But what you are doing here is apples and oranges.
And that’s a rational assessment of your method of argument. You are doing exactly what she did in speaking to a popular audience, invoking your authority, speaking to a non-professinal audience (Free Republic), asking us to trust your authority in your skepticism about her interpretation of the data. But you assume that it’s obvious that she’s wrong because she did not cite studies the way one does in professional journals. Well, neither did you, but you expect us to believe you.
In summary: she has zero credibility as a scientist. End of story.
This does not merit rational analysis because like I said in my first post: NO DATA. Nothing to analyze.
Ever heard of Bio-Identical Hormone Replacement Therapy? A women does not have to be without her hormones.
I don't claim to know about everything, but nonetheless think it fair to say you are right. Numerous studies have documented an association between the Pill and higher bone density. To fail to mention this and claim only that lower bone density has been reported is not intellectually honest.
You may interested to know that the founder of Endocrinology, Claude Bernard(1813-1878), performed bioidentical hormone replacement therapy upon...himself!
Go back and read cdpiii’s post. It’s argued that this outfit behave LIKE the liberal media, not that the writer of this piece is a liberal.
It’s not the particular slant that’s the focus of cdpiii’s post—it’s that there is a very glaring slant to the article with some pretty flat statements over an issue that is anything but...
As cpdiii (how do you pronnouce that?) pointed out that the use of cherry-picking data characterizes this piece, and others: trying to appear as scientists but in realty are selling a point of view, a belief.
You don’t read well, do you. I said analysis of text, not data. The text is a news report. You pegged your analsysis on its headline. Anyone who knows anything about news writing knows that headlines exaggerate, distort, mislead.
And what kind of an argument is “NO DATA”—do you expect technical medical journal data in a popular speech? You truly do not understand the first rule of analyzing TEXTS—consider the genre, the type of text. This one is a popular journalistic piece. You fault it for not being a medical journal piece. So what! Your criticism is irrelevant.
And then you come back in the next post with an assessment of her career, dismissing her, not on the basis of science but of her “proselytizing.”
Now, for someone who has his/her knickers in a knot over absent data, it seems to me you offered nothing but an ad hominem dismissal.
She may be wrong all the way up and down Lake Ontario, but you haven’t even looked at the studies referred to in the full article at LifeSite (54 of them on breast cancer and the pill)—note, referred to, not cited, because the LifeSite article is not a medical journal. It mentions that she based her claim on 54 studies. It does not “cite” the studies in the way scientists do but cites them the way journalists do-generally, not specifically.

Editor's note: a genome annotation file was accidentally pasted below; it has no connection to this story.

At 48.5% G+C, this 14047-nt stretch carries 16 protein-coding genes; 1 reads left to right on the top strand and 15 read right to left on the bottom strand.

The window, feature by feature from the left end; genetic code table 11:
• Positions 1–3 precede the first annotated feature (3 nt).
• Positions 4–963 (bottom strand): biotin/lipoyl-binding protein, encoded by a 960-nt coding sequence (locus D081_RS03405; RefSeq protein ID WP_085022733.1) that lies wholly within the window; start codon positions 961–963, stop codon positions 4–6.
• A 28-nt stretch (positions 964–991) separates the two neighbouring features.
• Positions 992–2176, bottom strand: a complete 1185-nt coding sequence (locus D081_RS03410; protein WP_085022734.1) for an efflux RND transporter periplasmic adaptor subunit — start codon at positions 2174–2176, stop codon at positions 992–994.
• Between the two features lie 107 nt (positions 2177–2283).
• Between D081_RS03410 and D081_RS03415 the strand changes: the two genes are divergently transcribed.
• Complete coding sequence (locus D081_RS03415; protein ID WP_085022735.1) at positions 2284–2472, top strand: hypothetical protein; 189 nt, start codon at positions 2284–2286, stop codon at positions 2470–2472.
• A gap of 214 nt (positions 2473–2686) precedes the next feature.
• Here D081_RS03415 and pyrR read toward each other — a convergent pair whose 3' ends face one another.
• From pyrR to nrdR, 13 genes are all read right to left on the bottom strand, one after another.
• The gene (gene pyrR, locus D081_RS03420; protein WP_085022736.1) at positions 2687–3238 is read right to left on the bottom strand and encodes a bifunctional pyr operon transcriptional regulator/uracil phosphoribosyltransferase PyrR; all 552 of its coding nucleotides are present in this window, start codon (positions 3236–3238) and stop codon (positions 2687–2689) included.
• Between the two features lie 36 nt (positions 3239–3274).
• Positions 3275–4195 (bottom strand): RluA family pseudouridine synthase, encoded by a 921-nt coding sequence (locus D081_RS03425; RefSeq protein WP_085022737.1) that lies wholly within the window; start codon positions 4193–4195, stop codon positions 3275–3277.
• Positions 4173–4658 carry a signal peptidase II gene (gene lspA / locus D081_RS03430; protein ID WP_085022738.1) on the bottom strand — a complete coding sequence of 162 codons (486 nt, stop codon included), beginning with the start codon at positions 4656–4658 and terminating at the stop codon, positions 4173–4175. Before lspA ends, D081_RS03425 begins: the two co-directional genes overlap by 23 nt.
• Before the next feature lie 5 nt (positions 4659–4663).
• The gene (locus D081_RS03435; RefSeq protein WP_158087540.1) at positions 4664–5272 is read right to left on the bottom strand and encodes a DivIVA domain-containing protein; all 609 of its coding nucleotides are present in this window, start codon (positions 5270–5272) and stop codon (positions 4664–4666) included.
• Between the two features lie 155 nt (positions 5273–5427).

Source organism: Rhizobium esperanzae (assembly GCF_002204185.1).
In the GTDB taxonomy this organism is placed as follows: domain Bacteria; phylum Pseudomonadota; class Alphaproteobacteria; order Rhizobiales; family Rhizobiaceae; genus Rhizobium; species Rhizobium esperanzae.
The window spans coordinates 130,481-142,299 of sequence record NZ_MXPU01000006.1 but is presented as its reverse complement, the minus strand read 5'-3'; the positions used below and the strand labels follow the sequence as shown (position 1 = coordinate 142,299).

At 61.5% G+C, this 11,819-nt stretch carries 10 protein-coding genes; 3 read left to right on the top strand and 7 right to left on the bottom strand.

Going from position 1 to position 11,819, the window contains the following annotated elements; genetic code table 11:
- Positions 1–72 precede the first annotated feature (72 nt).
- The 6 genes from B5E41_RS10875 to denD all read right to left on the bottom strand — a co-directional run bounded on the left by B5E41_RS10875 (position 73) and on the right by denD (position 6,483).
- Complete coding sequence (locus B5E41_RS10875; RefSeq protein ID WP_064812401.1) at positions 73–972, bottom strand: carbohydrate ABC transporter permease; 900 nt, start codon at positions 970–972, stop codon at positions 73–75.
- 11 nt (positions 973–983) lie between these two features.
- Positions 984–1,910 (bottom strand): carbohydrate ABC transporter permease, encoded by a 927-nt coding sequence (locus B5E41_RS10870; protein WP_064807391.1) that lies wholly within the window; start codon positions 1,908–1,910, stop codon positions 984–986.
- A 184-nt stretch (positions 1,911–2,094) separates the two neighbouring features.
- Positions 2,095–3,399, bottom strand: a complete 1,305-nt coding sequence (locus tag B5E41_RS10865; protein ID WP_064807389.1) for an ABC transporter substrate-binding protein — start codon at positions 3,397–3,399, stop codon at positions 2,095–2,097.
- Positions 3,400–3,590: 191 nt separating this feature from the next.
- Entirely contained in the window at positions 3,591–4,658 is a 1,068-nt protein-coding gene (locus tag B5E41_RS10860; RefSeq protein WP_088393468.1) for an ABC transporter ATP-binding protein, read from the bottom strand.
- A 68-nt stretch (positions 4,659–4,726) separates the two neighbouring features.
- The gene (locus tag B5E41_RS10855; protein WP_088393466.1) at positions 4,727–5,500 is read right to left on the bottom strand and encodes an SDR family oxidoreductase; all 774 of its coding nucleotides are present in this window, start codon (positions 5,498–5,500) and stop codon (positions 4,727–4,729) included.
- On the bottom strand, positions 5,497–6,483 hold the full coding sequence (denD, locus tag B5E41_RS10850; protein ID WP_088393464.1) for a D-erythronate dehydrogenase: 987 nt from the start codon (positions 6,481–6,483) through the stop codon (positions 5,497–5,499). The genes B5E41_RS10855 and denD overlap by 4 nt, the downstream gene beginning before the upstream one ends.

But you already know that she’s wrong. Not because you have analyzed those 54 studies that she analyzed and shown that her analysis is bunk, which it may of course be.
No, you know her analysis of those 54 studies has to be wrong because she has made a lot of speeches stating that hormonal contraception is bad for women. Tell me what’s wrong with the Mayo study I linked to? It was not written by proselytizers against contraception but it does conclude soberly that there’s an increased risk of breast cancer.
No, you prefer to operate out of ad hominem prejudice, which is what you have done from first to last on this thread.
You see, I’m not a trained reader of medical journals in endocrinology but I do know that the doctor who dismissed as hogwash the questions I raised about hormone replacement therapy for my wife, based on my amateur reading of popular summaries of techincal clinical evidence in “proselytizing” pro-life, natural-family-planning journals, was dead wrong when my wife suddenly found herself fighting highly agressive estrogen-linked (whatever the technical term for it is) breast cancer. A few months later the medical establishment finally admitted that, no, even the supposedly “safe” newer HRT methods weren’t so safe after all—exactly the question I was raising based on “proselytizing” prolife, NFP sources. Had she not discovered the lump accidentally when she did, she would be dead now.
So, you see, when the big-wig medical professionals get snooty about those who have a bit of passionate skepticism about all the monkeying around with hormones, I think of the doctor who oh-so-professionally said, “oh, they don’t know what they’re talking about, after all, they’re already committed anti-contraceptionists.”
Is it just possible that they take that position because of some evidence, because of studies, because of data?
I’m glad your wife is ok.